In a crude reversal of “the personal is political” (itself already crude), activists speak of their political projects today in intensely personal terms. They know that everyone has a story, and that that story is going to reductively determine their political “passion.” The healthcare activist’s son died on account of a lack of health insurance. The immigrant rights activist’s mother was deported when he was six. It’s typically not this direct, of course, but it is assumed that anyone fighting for a specific cause has a “personal stake” in the fight.
Substantively, choosing one’s political project based on personal stakes or preferences is no different than liking the Eagles because one grew up in Philadelphia or listening to indie music because one had cool parents with a great record collection. The notion that one should be passionate about travesty X amongst a litany of other travesties for personal reasons is part and parcel of the relentless personalization of life under capitalist society. “Sex worker advocate” goes alongside “XFL fan” and “comic book geek” on a Twitter profile.
There is of course nothing wrong, for instance, with joining the fight against police brutality if one’s neighbor is beaten and tased with little reason. Personal experiences with the panoply of social ills wrought by capitalist society can be a fruitful point of departure for lives of political consequence. But they are, or at least they should be, recognized not as comfortable end points but rather as real beginnings, with all the mistaken conceptions involved therein.
You might, for example, go to a city council meeting to testify about the poor treatment that your neighbor received at the hands of the police. Finding that the city council feigns sympathy while avoiding action, you join up with a political organization that specializes in grassroots lobbying to advocate for victims of police violence (letter writing campaigns, call your congressperson, etc.). After a few months you find that this isn’t doing anything much, and so you get involved with an exciting campaign to elect a progressive District Attorney who vows to fight police corruption. When that hotshot new DA disappoints, you realize the need for organizational base-building to hold politicians accountable.
In the course of figuring out how to effect real changes in policy and in economic relations, thinking activists will try a variety of tactics and strategies, and learn from their mistakes as they go. In so doing they might end up working on an issue or campaign that is very different from their political “passion.” This shouldn’t be anything very surprising: acting strategically means learning to avoid the plethora of paths of political impotence and figuring out which maneuvers scare the elites and put the politicians on their heels. Doing this often takes one far afield from the activating starter issue: that which we care most about is not always, and should not always be, about that which we care most about.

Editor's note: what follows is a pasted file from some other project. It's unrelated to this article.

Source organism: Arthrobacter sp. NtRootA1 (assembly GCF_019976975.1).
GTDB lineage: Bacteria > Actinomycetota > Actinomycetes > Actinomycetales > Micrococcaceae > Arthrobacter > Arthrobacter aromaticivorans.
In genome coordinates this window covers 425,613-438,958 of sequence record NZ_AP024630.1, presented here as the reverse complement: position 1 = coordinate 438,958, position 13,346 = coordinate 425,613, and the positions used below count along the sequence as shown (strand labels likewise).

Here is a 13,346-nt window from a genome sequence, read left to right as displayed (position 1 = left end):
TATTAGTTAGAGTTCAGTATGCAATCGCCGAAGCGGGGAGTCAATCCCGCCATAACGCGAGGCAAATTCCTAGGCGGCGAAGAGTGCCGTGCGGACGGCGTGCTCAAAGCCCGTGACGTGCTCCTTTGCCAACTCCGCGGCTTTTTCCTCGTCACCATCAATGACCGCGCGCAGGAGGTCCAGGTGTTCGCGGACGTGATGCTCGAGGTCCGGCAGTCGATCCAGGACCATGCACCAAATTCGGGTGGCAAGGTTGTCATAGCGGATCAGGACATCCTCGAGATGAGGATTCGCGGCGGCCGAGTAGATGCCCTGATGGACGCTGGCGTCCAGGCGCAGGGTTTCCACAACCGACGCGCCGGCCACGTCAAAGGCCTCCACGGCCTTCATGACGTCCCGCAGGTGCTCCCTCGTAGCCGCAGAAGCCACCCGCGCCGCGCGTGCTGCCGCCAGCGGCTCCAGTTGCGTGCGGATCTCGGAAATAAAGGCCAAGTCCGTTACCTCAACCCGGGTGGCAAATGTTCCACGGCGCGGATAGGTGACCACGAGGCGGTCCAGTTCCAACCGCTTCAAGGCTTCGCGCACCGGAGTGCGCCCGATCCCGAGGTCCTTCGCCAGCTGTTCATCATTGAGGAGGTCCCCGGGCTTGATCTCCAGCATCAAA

Politics as preference is not only an extension of the pervasive commodification of life. It is also a practical hindrance to mature, strategic political action. It prioritizes “I want…” and “I believe…” over “It is most strategic to…” and “The ruling class is scared by…” Stopping short at “interests,” “wants,” and “beliefs” in theory ensures that those wants and beliefs remain unrealizable in practice.
What is the developmental obstacle here? Why would some activists remain firmly entrenched in their ethics and desires, wants and beliefs, over strategically pursuing power? A full answer to this question would undoubtedly investigate the rise of NGOism in the neoliberal period, and other important historical developments. In what follows, I will focus on the group psychological dimension of the question alone.
In Experiences in Groups, Wilfred Bion investigates the different ways in which “work” groups—groups that convene in order to accomplish a specific set of tasks—are inhibited from actually carrying forward that work. He claims that work groups have a tendency, thanks to primal psychic mechanisms, to devolve into one of three “basic assumption” groups. In the first, “dependent” group, a single individual is elevated to the position of “group deity.” Instead of the entire group working on its tasks, perhaps under the direction of rational leadership, the dependent group is paralyzed by the fear and expectations of the group deity. The authoritarian climate that results combines the psychologically sad and terrifying with the ineffectiveness that prevents real work from being done.
Similarly, in the “fight-flight” group, the group assumes that it has been convened not to do work but rather either to fight or flee a common enemy. Whereas the dependent group finds articulation in the church, Bion believes the fight-flight group is best seen in the case of the army. It makes sense, of course, that an army would actually be a fight-flight group; the problem comes when this dynamic is imported to groups that have other work to do. Under the “fight-flight” basic assumption, the group chooses to obsess over the persecutory threats of a common enemy to the neglect of the work that it has set itself.